Schroders Defined Contribution Conference 2016 - summary
We held another packed Defined Contribution Conference at the Royal Institute of British Architects (RIBA) in London on 19th May. After two years of upheaval, our meeting took place against a more serene background this year, with further radical reform of UK pensions legislation on hold for now. However, there were still plenty of other pressing issues affecting defined contribution (DC) pension schemes which we touched on during the course of our discussions.
26 May 2016
A smarter path to retirement outcomes
The typical DC glidepath, which gradually derisks a saver’s portfolio from equity into bonds, helps smooth the savings journey, but does it lead to a better income in retirement? We put it to the test:
- We found it performed, anything, slightly worse than a typical 60% equities/40% bonds balanced portfolio in terms of the range of retirement incomes likely to be achieved
- Against a simplified “active” strategy, it performed significantly worse, assuming a skilled manager, and even one with no skill performed no worse than a glidepath portfolio
- It follows that, if an investor can find a manager with genuine skill, it is worth paying for and the more skill the manager delivers the higher the fee that can be justified.
Responding to the DC investment challenge
The DC saver's journey falls into three phases: growth, when they need reward; stable growth, when there is a balance between risk and reward; and transition to retirement, when they need less risk:
- 'Smart beta' seems to offer the opportunity to achieve performance with low fees,
- Schroders’ advanced beta portfolios can be constructed to deliver bespoke “baskets” of stocks to target specific themes
- The result is equity-like returns, but with lower volatility, which should be ideal for the investor in the growth phase.
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- Even low levels of growth can have a significant impact on outcomes at this stage as pots tend to be a larger
- While aiming for strong returns, the investor also needs to be increasingly aware of risk, given the limited time available for losses to be recovered
- We try and improve the odds for savers by diversifying, adjusting asset allocations to suit economic conditions and seeking to manage downside risks.
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Transition into retirement:
- Savers in their later years need safety above all else, but enough growth to combat inflation, so diversification provides a cheap solution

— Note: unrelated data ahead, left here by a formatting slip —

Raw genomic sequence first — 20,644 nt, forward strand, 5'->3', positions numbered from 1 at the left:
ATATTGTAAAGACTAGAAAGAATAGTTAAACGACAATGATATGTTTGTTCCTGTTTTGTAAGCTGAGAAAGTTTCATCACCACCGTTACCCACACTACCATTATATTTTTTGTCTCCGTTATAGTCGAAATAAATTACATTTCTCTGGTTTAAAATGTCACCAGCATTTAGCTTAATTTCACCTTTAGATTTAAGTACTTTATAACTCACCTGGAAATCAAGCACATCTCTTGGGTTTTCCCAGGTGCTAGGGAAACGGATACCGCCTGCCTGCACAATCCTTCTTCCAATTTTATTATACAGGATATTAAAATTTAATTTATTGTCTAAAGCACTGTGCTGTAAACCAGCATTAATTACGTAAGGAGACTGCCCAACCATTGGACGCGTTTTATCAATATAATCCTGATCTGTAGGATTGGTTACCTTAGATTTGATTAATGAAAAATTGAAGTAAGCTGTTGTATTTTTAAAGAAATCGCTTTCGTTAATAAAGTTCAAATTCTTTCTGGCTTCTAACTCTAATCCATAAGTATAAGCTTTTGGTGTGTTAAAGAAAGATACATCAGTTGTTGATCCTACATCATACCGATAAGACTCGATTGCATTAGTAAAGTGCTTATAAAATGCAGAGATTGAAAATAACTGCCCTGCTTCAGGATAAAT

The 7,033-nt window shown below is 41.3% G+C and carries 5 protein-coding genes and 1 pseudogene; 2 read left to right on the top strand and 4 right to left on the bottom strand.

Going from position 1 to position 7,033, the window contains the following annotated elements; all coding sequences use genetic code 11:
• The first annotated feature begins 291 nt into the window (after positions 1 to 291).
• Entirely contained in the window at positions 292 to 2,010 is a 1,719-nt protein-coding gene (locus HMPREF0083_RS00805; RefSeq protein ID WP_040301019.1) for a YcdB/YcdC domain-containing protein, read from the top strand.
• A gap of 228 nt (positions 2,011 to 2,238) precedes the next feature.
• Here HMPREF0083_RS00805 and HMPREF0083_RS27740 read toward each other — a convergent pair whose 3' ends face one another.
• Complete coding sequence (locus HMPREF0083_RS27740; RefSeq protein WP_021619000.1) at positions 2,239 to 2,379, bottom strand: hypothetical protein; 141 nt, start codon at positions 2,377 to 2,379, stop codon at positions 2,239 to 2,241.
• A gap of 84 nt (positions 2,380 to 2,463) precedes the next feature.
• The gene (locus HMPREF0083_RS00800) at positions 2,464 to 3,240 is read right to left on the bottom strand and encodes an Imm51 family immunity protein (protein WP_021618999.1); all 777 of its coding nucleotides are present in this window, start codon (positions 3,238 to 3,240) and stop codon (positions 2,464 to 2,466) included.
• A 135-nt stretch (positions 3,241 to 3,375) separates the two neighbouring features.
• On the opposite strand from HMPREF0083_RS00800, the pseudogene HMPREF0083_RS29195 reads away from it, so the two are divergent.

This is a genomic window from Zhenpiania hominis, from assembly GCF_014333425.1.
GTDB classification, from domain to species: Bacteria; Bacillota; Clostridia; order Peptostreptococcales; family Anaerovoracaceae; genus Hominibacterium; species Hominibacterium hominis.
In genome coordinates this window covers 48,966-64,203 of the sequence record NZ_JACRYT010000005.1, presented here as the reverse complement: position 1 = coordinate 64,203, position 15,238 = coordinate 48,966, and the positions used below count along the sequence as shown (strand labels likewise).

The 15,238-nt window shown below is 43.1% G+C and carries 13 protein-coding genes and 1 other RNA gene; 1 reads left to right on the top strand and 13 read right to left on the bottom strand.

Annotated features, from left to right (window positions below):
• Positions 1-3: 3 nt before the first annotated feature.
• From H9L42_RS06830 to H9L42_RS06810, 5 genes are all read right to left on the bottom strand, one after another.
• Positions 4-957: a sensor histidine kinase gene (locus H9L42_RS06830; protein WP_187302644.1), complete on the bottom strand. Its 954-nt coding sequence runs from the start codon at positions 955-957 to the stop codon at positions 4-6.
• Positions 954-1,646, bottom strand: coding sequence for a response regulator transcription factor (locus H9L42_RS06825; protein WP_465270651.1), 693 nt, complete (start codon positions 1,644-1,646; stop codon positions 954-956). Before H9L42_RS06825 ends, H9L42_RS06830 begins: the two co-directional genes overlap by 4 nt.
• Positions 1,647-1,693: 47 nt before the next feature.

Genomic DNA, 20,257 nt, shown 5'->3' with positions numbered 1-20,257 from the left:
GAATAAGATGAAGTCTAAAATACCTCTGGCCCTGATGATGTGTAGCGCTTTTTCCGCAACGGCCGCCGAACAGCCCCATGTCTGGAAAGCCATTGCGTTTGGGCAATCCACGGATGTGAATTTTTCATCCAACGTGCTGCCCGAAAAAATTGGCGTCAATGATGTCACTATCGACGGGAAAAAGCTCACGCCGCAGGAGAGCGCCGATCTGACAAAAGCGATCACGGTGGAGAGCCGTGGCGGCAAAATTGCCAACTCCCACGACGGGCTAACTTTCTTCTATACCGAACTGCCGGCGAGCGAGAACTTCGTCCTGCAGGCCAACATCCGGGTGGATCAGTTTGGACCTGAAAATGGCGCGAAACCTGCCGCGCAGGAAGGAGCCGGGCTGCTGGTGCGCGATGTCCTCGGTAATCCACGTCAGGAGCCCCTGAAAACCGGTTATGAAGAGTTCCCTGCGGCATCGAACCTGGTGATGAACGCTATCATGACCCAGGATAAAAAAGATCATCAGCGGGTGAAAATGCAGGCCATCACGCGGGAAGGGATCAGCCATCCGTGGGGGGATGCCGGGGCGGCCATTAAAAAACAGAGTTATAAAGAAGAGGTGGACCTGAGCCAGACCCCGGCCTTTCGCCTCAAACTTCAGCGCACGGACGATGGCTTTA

- But diversification by asset class may not always provide diversity of risk when, for instance, equities and bonds move together after the same external shock
- To provide better protection, investors need to be aware of the economic environment and could benefit from “insurance” using volatility management.
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What do schemes want? - The view from Schroders
We know that schemes want to improve outcomes for savers. We believe that means they should make investment an important part of their governance process:
- Our research suggests workplace schemes can be divided among “genuine carers”, those seeking a competitive edge, and the “box tickers”
- Effective implementation requires prioritisation, allocation of resources and engagement with members: investment managers can and should form part of this equation
- But asset managers need to break down barriers with clients, becoming trusted and collaborative suppliers who help make it easy to integrate investment into governance.
What do schemes want? - The view from the member
We commissioned research to find out the attitudes of DC scheme members from Bdifferent, a specialist market research firm:
- In terms of perception, members see stocks and shares as high risk, but pension savings as low risk, with the implicit assumption that they come with a guarantee
- What people want is less confusing information and some degree of certainty at retirement, but most do not really know what they want
- Asset managers can boost engagement by making investment understandable: encouraging understanding, explaining how dynamic it is, building trust and making it personal.
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